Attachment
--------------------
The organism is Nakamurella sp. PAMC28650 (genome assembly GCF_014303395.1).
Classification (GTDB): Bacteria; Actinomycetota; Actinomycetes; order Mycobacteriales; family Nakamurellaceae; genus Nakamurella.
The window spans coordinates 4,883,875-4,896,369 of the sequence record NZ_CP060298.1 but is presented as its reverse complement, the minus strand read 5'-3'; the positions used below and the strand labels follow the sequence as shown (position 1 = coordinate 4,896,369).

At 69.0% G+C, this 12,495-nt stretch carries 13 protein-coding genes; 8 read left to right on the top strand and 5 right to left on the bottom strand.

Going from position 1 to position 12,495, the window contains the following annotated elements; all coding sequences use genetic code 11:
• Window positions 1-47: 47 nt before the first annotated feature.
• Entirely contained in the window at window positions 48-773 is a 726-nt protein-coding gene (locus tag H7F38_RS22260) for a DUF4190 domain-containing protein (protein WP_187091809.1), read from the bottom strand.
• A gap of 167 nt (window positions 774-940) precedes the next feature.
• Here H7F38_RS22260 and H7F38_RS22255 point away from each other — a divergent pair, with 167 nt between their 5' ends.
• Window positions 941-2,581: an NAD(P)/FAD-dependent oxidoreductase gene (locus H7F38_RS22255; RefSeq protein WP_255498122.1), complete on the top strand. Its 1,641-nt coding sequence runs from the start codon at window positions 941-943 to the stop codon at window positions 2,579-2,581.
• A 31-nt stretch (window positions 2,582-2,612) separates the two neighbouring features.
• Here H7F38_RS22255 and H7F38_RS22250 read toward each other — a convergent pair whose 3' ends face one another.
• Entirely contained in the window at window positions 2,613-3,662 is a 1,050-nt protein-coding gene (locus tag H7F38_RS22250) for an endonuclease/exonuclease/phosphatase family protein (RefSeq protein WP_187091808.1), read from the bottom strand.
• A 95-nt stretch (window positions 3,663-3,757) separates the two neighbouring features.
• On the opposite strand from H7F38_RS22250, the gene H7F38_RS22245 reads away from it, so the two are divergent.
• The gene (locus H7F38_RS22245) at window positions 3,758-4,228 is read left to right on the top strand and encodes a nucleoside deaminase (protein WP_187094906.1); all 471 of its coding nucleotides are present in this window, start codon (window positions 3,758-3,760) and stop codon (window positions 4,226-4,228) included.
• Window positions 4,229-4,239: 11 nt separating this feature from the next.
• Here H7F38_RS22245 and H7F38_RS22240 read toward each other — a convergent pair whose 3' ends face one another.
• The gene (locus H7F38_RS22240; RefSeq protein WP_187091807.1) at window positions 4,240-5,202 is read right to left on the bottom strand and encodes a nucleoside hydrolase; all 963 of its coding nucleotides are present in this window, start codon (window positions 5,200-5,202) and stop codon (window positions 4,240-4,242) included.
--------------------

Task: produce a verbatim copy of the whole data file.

The organism is Nakamurella sp. PAMC28650 (genome assembly GCF_014303395.1).
Classification (GTDB): Bacteria; Actinomycetota; Actinomycetes; order Mycobacteriales; family Nakamurellaceae; genus Nakamurella.
The window spans coordinates 4,883,875-4,896,369 of the sequence record NZ_CP060298.1 but is presented as its reverse complement, the minus strand read 5'-3'; the positions used below and the strand labels follow the sequence as shown (position 1 = coordinate 4,896,369).

At 69.0% G+C, this 12,495-nt stretch carries 13 protein-coding genes; 8 read left to right on the top strand and 5 right to left on the bottom strand.

Going from position 1 to position 12,495, the window contains the following annotated elements; all coding sequences use genetic code 11:
• Window positions 1-47: 47 nt before the first annotated feature.
• Entirely contained in the window at window positions 48-773 is a 726-nt protein-coding gene (locus tag H7F38_RS22260) for a DUF4190 domain-containing protein (protein WP_187091809.1), read from the bottom strand.
• A gap of 167 nt (window positions 774-940) precedes the next feature.
• Here H7F38_RS22260 and H7F38_RS22255 point away from each other — a divergent pair, with 167 nt between their 5' ends.
• Window positions 941-2,581: an NAD(P)/FAD-dependent oxidoreductase gene (locus H7F38_RS22255; RefSeq protein WP_255498122.1), complete on the top strand. Its 1,641-nt coding sequence runs from the start codon at window positions 941-943 to the stop codon at window positions 2,579-2,581.
• A 31-nt stretch (window positions 2,582-2,612) separates the two neighbouring features.
• Here H7F38_RS22255 and H7F38_RS22250 read toward each other — a convergent pair whose 3' ends face one another.
• Entirely contained in the window at window positions 2,613-3,662 is a 1,050-nt protein-coding gene (locus tag H7F38_RS22250) for an endonuclease/exonuclease/phosphatase family protein (RefSeq protein WP_187091808.1), read from the bottom strand.
• A 95-nt stretch (window positions 3,663-3,757) separates the two neighbouring features.
• On the opposite strand from H7F38_RS22250, the gene H7F38_RS22245 reads away from it, so the two are divergent.
• The gene (locus H7F38_RS22245) at window positions 3,758-4,228 is read left to right on the top strand and encodes a nucleoside deaminase (protein WP_187094906.1); all 471 of its coding nucleotides are present in this window, start codon (window positions 3,758-3,760) and stop codon (window positions 4,226-4,228) included.
• Window positions 4,229-4,239: 11 nt separating this feature from the next.
• Here H7F38_RS22245 and H7F38_RS22240 read toward each other — a convergent pair whose 3' ends face one another.
• The gene (locus H7F38_RS22240; RefSeq protein WP_187091807.1) at window positions 4,240-5,202 is read right to left on the bottom strand and encodes a nucleoside hydrolase; all 963 of its coding nucleotides are present in this window, start codon (window positions 5,200-5,202) and stop codon (window positions 4,240-4,242) included.